Upon reaching Lijiang in Southwest China's Yunnan Province, one gets quite close to the legendary “Shangri-La”. In 1933, the word "Shangri-La" first appeared in the British novel, “Disappearing Horizon”. It refers to a place occupied by human beings and deities, where people live harmoniously with nature. Author James Hilton's inspirations came from the southwest of China.
The ancient town of Lijiang was initially the only bazaar on the Yunnan-Tibet trade route. Construction of the town began about 800 years ago. Consequently, shops and stores were set up through which the caravans passed through. Today, several people from the 6,000 or so households in the 3.8 square-meter town are still making bronze and silverware, curing fur, and managing inns and shops.
Walking through the town, one immediately feels its age-old splendor. The streets are paved with stone plates which have retained their natural texture. The stone pavements protected the streets from wear and tear, and also helped to reduce dust and prevent the formation of water puddles. However, the stone pavements are worn out now.
There is no city wall girdling Lijiang. Moreover, the town does not have the axis line around which residential and other buildings are arranged in symmetry. Instead, ancient roads and country trails converge onto the town from all directions and integrate into the branch alleys. These, in turn, converge onto four main streets, which then open into a 500-meter long square. Known as the Square Street, it is historically the most prosperous marketplace. The winding alleys and streets are lined with wooden structures or wooden-brick residential houses.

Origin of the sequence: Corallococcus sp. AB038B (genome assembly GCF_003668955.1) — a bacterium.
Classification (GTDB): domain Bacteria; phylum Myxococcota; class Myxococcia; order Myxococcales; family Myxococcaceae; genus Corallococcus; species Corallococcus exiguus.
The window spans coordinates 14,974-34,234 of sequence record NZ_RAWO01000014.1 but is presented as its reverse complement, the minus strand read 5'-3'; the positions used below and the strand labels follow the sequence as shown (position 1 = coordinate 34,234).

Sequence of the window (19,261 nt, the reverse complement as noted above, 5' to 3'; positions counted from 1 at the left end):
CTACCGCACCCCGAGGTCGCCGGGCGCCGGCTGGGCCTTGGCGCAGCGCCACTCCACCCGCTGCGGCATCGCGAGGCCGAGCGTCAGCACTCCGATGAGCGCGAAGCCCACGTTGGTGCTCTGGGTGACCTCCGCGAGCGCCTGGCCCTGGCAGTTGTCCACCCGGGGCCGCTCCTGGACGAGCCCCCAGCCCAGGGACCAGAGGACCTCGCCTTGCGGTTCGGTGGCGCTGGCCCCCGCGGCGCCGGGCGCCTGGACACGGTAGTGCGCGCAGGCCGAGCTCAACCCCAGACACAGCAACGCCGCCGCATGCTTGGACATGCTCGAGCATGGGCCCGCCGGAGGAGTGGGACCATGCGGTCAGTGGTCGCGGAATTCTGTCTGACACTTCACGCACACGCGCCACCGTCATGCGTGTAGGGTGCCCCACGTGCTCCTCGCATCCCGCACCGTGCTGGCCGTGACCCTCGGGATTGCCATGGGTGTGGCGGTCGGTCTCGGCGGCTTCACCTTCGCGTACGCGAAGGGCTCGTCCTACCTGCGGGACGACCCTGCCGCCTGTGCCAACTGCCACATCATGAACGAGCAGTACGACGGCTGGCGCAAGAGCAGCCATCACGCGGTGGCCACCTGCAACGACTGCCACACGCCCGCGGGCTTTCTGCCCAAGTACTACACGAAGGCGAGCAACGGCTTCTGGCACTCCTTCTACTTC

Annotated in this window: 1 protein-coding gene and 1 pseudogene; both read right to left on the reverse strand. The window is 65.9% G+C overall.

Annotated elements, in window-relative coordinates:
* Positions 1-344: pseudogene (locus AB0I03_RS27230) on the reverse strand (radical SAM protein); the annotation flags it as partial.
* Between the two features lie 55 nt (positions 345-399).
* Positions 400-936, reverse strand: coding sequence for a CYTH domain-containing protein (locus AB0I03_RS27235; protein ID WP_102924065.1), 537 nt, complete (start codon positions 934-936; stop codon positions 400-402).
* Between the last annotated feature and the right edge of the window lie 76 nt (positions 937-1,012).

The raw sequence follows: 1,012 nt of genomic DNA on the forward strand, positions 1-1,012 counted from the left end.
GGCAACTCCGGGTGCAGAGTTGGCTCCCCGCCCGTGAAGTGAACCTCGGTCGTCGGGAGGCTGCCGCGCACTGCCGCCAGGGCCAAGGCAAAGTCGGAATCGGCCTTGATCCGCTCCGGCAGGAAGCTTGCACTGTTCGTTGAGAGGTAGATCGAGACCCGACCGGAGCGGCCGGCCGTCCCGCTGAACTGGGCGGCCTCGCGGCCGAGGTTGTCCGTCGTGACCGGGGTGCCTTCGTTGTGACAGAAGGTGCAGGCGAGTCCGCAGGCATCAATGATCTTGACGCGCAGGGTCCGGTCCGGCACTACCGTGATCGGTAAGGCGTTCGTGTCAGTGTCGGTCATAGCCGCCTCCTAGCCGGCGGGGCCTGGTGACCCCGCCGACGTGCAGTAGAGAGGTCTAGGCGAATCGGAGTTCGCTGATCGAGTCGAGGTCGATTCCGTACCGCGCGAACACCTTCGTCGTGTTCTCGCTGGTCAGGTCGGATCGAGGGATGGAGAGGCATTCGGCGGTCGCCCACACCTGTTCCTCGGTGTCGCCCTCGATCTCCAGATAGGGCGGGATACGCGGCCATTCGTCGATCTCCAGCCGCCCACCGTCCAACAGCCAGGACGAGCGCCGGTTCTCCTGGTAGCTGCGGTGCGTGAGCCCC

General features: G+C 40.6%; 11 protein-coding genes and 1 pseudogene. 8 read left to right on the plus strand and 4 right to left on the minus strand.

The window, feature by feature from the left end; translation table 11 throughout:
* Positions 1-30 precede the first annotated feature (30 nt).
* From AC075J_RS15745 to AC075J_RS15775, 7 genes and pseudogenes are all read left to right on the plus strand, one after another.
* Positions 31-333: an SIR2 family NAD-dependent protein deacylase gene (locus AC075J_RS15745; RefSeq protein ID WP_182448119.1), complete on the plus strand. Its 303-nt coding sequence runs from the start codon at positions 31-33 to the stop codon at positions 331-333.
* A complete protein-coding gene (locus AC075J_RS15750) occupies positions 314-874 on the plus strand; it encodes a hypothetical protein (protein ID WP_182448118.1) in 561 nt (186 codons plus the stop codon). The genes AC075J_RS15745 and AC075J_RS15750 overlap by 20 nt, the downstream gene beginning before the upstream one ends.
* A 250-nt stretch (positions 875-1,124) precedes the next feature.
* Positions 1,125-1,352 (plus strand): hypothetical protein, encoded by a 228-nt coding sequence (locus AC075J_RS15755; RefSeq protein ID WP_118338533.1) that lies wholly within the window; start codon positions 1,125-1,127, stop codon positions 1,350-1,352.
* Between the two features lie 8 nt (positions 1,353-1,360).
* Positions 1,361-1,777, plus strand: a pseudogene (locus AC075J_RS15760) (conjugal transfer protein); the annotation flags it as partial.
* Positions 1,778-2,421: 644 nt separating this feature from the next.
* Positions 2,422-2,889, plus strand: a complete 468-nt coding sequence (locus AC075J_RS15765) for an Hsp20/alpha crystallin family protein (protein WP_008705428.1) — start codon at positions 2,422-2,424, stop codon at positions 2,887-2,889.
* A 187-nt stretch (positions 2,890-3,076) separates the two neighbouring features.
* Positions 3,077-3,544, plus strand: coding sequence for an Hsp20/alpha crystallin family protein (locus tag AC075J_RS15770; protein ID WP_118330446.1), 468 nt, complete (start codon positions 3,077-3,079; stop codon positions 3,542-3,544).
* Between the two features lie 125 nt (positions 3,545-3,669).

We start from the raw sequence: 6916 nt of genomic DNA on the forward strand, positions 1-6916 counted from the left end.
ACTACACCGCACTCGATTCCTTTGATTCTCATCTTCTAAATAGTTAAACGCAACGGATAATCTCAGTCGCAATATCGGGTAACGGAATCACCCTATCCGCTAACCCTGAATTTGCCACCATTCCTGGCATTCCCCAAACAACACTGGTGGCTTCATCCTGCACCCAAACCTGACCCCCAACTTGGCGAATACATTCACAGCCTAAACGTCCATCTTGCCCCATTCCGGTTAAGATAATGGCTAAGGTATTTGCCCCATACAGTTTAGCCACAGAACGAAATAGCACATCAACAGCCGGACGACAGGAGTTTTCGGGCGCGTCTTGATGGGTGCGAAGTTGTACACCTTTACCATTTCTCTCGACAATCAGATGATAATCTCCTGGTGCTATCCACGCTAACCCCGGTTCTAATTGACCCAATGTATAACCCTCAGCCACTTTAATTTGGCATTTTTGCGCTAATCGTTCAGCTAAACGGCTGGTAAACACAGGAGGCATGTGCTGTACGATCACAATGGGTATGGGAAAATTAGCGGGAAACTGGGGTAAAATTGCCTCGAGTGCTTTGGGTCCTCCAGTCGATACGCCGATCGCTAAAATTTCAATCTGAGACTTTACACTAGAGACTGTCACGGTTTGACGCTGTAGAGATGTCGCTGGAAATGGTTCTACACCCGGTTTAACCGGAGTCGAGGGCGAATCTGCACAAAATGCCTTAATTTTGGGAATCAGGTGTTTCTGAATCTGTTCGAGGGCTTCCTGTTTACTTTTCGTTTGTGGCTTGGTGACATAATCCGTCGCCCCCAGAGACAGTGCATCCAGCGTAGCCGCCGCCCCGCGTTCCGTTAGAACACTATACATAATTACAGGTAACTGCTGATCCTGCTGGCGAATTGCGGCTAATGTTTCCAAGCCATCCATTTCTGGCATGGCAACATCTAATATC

The most common layout of Lijiang's traditional courtyard is "three houses plus one screen wall" – the main house is in the center, facing two wing houses and a screen wall. Each house has two storeys with three rooms each. The main room, facing the south, is for senior family members. The two secondary houses in the east and west wings are for youngsters. Another popular layout comprises one main room, two wing rooms and one "lower room", altogether making a quadrangle courtyard. There are also four smaller yards at each corner of the courtyard, altogether called "quadrangle plus four yards." The floor is paved with pebbles or colorful stones which make up intricate patterns.
If the ancient roads and residential houses lend a simplistic beauty and a sense of remoteness to Lijiang, the surrounding snow-capped mountains and the gurgling creeks running through the town help bridge the distance between man and nature.
The Jade Dragon Snow Mountain is clearly visible, standing majestically outside the town, with snow-capped peaks all year round. The melting snow flows down the mountain slope, picking up spring water on the way. Three main water flows divide into numerous branches running along the streets of the town. Some even flow past the courtyard walls, greeting the courtyard residents on the way. The streams vary in width from one to five meters. The crystal streams flow energetically, filling the banks. Pleasant gurgling is heard everywhere in Lijiang, especially at night, making the residents feel like they live by mountain springs. The water lends inspiring rhythm to the town and makes one feel purified.
The ancient streets, bridges and streams represent the exterior of Lijiang. The people, however, represent its inner soul. Most residents in Lijiang belong to the Naxi ethnic group. Their ancestors worshipped nature, and regarded many birds and animals as divine.